Concerning his activities as New York City correction commissioner and police commissioner, a May 19, 2003, New York Daily News article reported that Kerik "once ordered a coverup of accusations that his top aide had beaten up a girlfriend and threatened her at gunpoint." A March 11, 2002, New York Times article discussed other alleged instances of Kerik's abusing his power as police commissioner. The article mentioned the dispatch in November 2001 of "at least five of the city's leading homicide investigators" to investigate reports of a missing cell phone and necklace belonging to former FOX News host Judith Regan, with whom Kerik was linked romantically and who was the publisher of Kerik's autobiography, The Lost Son: A Life in Pursuit of Justice (HarperCollins, 2001). The article also noted: "Last month, the Conflicts of Interest Board fined Mr. Kerik $2,500 for using a police sergeant and two detectives to do some of the research for his book." None of these reports were mentioned by any of the networks or cable news channels.
On May 16, 2003, the Daily News reported that Kerik would be traveling to Iraq to "help restore police, prisons, border security and other vital operations as coalition forces transfer control to an interim government." According to the article, Kerik said he would be in Iraq "in excess of six months, but no one really knows ... as long as it takes to get the job done." A May 16, 2003, New York Times profile of Kerik noted: "He ran afoul of the city's Conflict of Interests Board, however, and was fined for using police personnel to conduct research on his mother's death for a book he was writing." In early September of that year, after only three and a half months, Kerik suddenly left Iraq and his duties; the Iraqi police force remained largely ineffectual against insurgent violence.
There were some questions raised around the time of Kerik's abrupt departure from his position in Iraq. A September 5, 2003, Associated Press report acknowledged that "Kerik's departure comes amid severe security problems in Iraq," and noted that "Kerik was quoted in published reports as saying he would stay in the job for at least six months." The AP story also reported that Defense Department officials claimed that Kerik had stayed in Iraq longer than they had originally anticipated, and that "[a] spokeswoman for Kerik in New York said his job was supposed to have lasted only 90 days." A September 5 New York Sun article reported that "[T]ough-talking former New York City police chief, Bernard Kerik, who was taken on as a security adviser by the coalition in Iraq, has left his job in Iraq and returned home. ... Officials did not say why Mr. Kerik had left his post." A September 7, 2003, New York Post article reported Kerik as saying of his job in Iraq: "I came to stand up the Ministry of the Interior, and it's back up and running all the way to the level of the minister himself." However, Iraq's police forces, which Kerik was charged with developing, were still largely ineffectual at the time of his departure. A September 16, 2003, New York Times article reported: "The main problem with the [Iraqi] police, senior officials admit, is that there are just not enough and they remain ill equipped. Three weeks ago, the 60 officers at Al Nasr shared seven guns, two cars and no radios." Kerik himself was not available for questioning by the media following his return from Iraq, as he was on vacation at an undisclosed location.
Even before Kerik's nomination, the media were aware that questions surrounded his stint in and departure from Iraq. A November 18 New York Daily News article weighed various candidates for the position of Homeland Security Secretary and mentioned that Kerik was thought to not likely be in contention for the position because he "left after only four months to return to work as a highly paid consultant for another long-shot successor to Ridge, Rudy Giuliani. And the new Iraqi police force has been notoriously ineffective and corrupt."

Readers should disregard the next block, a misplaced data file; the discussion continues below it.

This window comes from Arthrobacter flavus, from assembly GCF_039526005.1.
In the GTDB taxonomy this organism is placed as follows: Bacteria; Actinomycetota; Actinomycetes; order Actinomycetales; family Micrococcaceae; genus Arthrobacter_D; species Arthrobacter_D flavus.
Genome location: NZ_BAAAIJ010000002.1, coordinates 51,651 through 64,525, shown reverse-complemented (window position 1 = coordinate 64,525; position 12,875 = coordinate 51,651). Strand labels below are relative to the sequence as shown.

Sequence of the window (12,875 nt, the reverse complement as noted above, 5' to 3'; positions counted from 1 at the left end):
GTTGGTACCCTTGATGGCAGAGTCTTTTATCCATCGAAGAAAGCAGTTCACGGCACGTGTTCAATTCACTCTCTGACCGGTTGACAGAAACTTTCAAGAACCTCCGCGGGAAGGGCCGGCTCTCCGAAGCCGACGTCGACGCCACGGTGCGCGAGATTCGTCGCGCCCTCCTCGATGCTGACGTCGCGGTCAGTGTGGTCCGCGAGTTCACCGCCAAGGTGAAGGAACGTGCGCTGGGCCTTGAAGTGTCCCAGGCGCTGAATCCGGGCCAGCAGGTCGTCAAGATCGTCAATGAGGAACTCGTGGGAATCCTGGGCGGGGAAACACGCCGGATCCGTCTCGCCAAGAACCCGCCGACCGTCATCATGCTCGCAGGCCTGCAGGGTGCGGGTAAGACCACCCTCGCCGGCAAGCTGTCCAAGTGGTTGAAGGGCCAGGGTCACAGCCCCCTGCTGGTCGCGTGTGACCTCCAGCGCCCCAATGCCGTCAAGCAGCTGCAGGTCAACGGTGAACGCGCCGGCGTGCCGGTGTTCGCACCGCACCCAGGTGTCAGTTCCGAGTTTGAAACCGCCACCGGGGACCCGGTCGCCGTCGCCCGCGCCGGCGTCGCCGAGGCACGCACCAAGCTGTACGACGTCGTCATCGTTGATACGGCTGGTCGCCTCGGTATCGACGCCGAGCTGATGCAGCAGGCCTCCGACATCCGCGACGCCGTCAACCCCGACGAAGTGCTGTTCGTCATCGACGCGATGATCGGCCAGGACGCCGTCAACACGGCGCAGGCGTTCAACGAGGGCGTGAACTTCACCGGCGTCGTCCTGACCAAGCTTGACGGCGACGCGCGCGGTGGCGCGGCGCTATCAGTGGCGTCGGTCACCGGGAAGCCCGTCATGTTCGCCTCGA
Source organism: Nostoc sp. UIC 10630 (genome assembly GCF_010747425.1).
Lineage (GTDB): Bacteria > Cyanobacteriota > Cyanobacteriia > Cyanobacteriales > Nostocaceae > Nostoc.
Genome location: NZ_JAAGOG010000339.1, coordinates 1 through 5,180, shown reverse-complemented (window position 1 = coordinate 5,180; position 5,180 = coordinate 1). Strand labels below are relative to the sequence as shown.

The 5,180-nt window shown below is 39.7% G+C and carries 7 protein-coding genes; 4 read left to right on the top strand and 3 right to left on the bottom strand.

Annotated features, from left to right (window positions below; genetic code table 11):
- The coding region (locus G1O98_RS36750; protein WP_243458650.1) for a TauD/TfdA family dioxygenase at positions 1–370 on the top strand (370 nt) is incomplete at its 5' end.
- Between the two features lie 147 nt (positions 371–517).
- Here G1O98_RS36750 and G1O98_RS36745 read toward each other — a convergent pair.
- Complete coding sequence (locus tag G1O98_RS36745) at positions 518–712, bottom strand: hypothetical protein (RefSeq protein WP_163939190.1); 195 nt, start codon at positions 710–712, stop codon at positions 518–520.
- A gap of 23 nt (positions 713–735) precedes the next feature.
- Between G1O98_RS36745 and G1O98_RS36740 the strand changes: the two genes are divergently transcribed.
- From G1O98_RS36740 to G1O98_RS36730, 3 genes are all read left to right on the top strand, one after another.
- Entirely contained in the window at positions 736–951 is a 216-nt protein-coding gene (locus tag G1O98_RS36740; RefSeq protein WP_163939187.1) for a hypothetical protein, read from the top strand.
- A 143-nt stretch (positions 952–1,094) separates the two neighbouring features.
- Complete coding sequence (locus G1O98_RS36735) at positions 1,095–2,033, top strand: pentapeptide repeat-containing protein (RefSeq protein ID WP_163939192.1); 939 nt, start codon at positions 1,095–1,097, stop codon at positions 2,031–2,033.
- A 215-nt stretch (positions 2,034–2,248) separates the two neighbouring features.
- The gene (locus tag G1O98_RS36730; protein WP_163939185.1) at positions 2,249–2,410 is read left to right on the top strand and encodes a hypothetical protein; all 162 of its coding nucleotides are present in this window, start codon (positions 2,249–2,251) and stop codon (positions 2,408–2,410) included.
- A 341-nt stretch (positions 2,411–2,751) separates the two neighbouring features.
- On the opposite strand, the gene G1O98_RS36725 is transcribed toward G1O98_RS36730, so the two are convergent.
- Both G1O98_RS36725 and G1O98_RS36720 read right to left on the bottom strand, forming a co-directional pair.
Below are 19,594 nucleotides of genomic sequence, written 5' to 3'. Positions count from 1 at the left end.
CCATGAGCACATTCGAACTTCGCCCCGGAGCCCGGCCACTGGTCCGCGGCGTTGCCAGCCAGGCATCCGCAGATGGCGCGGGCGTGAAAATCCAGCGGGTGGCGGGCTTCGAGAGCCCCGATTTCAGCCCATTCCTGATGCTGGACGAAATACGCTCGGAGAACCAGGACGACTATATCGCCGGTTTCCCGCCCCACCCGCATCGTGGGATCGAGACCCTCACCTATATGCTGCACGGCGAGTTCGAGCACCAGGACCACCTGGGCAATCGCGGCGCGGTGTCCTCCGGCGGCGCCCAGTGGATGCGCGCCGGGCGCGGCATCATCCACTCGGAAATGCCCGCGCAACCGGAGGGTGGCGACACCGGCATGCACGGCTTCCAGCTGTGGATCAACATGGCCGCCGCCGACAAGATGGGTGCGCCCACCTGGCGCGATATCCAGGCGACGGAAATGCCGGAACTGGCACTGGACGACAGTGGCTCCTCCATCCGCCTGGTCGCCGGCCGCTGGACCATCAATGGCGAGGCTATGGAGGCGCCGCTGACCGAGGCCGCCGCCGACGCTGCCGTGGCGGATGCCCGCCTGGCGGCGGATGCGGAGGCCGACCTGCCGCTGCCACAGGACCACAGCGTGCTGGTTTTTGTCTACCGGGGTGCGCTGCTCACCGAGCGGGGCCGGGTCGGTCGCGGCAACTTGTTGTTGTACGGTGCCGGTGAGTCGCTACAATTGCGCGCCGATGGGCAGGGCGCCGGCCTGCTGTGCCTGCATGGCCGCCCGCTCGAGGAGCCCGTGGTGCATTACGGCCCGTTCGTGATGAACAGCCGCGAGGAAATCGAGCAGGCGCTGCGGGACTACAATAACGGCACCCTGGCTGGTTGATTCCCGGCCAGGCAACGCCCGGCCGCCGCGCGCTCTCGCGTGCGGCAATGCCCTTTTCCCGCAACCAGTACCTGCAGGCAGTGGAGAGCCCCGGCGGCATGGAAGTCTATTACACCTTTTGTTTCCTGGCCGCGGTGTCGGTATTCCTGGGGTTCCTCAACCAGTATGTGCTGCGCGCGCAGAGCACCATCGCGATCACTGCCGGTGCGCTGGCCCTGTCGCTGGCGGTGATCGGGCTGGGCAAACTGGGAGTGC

Though no answers have been provided as to why Kerik abruptly abandoned his position in Iraq, his nomination brought increased attention to his time spent there. The post-nomination questions raised by media figures about Kerik's departure from Iraq suggest that there is plenty the media should have perhaps been more curious about when he first returned from Iraq and when he was given such a high media profile during the presidential campaign:
- A December 3 Washington Post article reported:
A high-ranking business executive who is familiar with Kerik's tenure as police commissioner and as head trainer of Iraqi police recruits expressed shock at his selection, and said Kerik is not an accomplished manager. "Management just simply isn't his strong suit," the executive said.
- According to a December 8 Newsday column by Ellis Hennican:
Kerik showed up in Baghdad, vowing to bring law-and-order to the local police. He left three months later, barely halfway through his promised term. He didn't even hang around for his farewell address. Does anyone really believe the job was done?
- The December 9 New York Times editorial also questioned Kerik's tenure in Iraq:
There are chapters of Mr. Kerik's career that are worthy of particular scrutiny. In the summer of 2003, he spent several months in Iraq training police officers. But his time there appears to have been cut short, right around the time of some serious terrorist attacks, and the state of the force since his departure has been bleak. Given the relevance of that work to his new duties, it would be instructive to know what, if anything, went wrong.
- A December 10 column by Leonard Levitt in Newsday noted:
But he [Kerik] has never explained his premature departure from Iraq. Had he junked his training of the Iraqi police, said to be among the least prepared of that nation's law enforcement agencies? Did he fear for his safety, as many in law enforcement believe?
It was also not until after Kerik's nomination to Secretary of Homeland Security on December 3 that the media aggressively investigated Kerik's questionable activities as New York City correction commissioner and police commissioner, among other allegations. CBSNews.com, journalist and blogger Joshua Micah Marshall, and Columbia Journalism Review's CJR Daily have detailed the various allegations against Kerik.